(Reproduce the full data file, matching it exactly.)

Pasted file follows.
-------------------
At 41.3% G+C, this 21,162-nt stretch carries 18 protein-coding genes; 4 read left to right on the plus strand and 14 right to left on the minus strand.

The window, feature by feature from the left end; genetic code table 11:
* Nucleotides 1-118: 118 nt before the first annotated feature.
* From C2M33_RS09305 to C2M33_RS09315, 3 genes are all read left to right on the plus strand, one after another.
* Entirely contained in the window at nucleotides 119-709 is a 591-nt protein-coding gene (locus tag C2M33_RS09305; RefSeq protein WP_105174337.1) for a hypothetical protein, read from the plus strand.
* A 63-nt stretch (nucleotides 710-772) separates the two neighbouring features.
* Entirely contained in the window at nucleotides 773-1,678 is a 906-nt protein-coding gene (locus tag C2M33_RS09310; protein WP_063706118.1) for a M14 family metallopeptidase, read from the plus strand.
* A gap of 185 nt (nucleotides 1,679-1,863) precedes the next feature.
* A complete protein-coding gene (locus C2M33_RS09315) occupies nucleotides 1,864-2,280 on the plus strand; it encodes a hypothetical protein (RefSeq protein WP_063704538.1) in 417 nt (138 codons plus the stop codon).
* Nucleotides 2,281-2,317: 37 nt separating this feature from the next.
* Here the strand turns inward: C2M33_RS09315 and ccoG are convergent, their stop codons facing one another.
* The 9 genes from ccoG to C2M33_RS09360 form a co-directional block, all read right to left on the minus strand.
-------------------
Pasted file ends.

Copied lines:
At 41.3% G+C, this 21,162-nt stretch carries 18 protein-coding genes; 4 read left to right on the plus strand and 14 right to left on the minus strand.

The window, feature by feature from the left end; genetic code table 11:
* Nucleotides 1-118: 118 nt before the first annotated feature.
* From C2M33_RS09305 to C2M33_RS09315, 3 genes are all read left to right on the plus strand, one after another.
* Entirely contained in the window at nucleotides 119-709 is a 591-nt protein-coding gene (locus tag C2M33_RS09305; RefSeq protein WP_105174337.1) for a hypothetical protein, read from the plus strand.
* A 63-nt stretch (nucleotides 710-772) separates the two neighbouring features.
* Entirely contained in the window at nucleotides 773-1,678 is a 906-nt protein-coding gene (locus tag C2M33_RS09310; protein WP_063706118.1) for a M14 family metallopeptidase, read from the plus strand.
* A gap of 185 nt (nucleotides 1,679-1,863) precedes the next feature.
* A complete protein-coding gene (locus C2M33_RS09315) occupies nucleotides 1,864-2,280 on the plus strand; it encodes a hypothetical protein (RefSeq protein WP_063704538.1) in 417 nt (138 codons plus the stop codon).
* Nucleotides 2,281-2,317: 37 nt separating this feature from the next.
* Here the strand turns inward: C2M33_RS09315 and ccoG are convergent, their stop codons facing one another.
* The 9 genes from ccoG to C2M33_RS09360 form a co-directional block, all read right to left on the minus strand.